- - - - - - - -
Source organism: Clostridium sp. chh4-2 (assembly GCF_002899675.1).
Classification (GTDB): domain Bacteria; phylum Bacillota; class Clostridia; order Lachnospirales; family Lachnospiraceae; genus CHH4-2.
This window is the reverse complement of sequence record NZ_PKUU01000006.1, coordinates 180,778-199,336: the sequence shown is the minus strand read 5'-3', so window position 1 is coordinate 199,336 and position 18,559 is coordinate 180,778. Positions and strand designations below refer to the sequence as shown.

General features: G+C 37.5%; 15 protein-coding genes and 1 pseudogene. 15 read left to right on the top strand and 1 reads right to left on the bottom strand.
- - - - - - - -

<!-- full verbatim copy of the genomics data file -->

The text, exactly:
Source organism: Clostridium sp. chh4-2 (assembly GCF_002899675.1).
Classification (GTDB): domain Bacteria; phylum Bacillota; class Clostridia; order Lachnospirales; family Lachnospiraceae; genus CHH4-2.
This window is the reverse complement of sequence record NZ_PKUU01000006.1, coordinates 180,778-199,336: the sequence shown is the minus strand read 5'-3', so window position 1 is coordinate 199,336 and position 18,559 is coordinate 180,778. Positions and strand designations below refer to the sequence as shown.

General features: G+C 37.5%; 15 protein-coding genes and 1 pseudogene. 15 read left to right on the top strand and 1 reads right to left on the bottom strand.